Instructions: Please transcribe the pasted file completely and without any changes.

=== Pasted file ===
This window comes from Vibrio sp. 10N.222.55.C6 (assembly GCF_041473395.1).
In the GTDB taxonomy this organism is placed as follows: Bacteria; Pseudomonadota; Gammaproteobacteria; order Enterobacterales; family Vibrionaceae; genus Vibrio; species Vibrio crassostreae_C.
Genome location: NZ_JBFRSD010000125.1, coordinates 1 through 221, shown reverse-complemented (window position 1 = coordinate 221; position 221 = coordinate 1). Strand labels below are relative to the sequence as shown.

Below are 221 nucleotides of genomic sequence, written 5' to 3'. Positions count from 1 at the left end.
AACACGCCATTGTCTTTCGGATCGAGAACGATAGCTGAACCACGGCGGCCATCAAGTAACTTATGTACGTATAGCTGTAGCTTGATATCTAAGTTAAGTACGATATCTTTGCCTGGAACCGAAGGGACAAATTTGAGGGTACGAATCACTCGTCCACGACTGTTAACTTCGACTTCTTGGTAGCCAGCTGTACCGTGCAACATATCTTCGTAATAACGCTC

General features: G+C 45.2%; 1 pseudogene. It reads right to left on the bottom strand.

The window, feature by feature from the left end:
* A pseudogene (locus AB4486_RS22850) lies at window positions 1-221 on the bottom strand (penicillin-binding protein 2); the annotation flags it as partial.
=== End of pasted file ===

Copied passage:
This window comes from Vibrio sp. 10N.222.55.C6 (assembly GCF_041473395.1).
In the GTDB taxonomy this organism is placed as follows: Bacteria; Pseudomonadota; Gammaproteobacteria; order Enterobacterales; family Vibrionaceae; genus Vibrio; species Vibrio crassostreae_C.
Genome location: NZ_JBFRSD010000125.1, coordinates 1 through 221, shown reverse-complemented (window position 1 = coordinate 221; position 221 = coordinate 1). Strand labels below are relative to the sequence as shown.

Below are 221 nucleotides of genomic sequence, written 5' to 3'. Positions count from 1 at the left end.
AACACGCCATTGTCTTTCGGATCGAGAACGATAGCTGAACCACGGCGGCCATCAAGTAACTTATGTACGTATAGCTGTAGCTTGATATCTAAGTTAAGTACGATATCTTTGCCTGGAACCGAAGGGACAAATTTGAGGGTACGAATCACTCGTCCACGACTGTTAACTTCGACTTCTTGGTAGCCAGCTGTACCGTGCAACATATCTTCGTAATAACGCTC

General features: G+C 45.2%; 1 pseudogene. It reads right to left on the bottom strand.

The window, feature by feature from the left end:
* A pseudogene (locus AB4486_RS22850) lies at window positions 1-221 on the bottom strand (penicillin-binding protein 2); the annotation flags it as partial.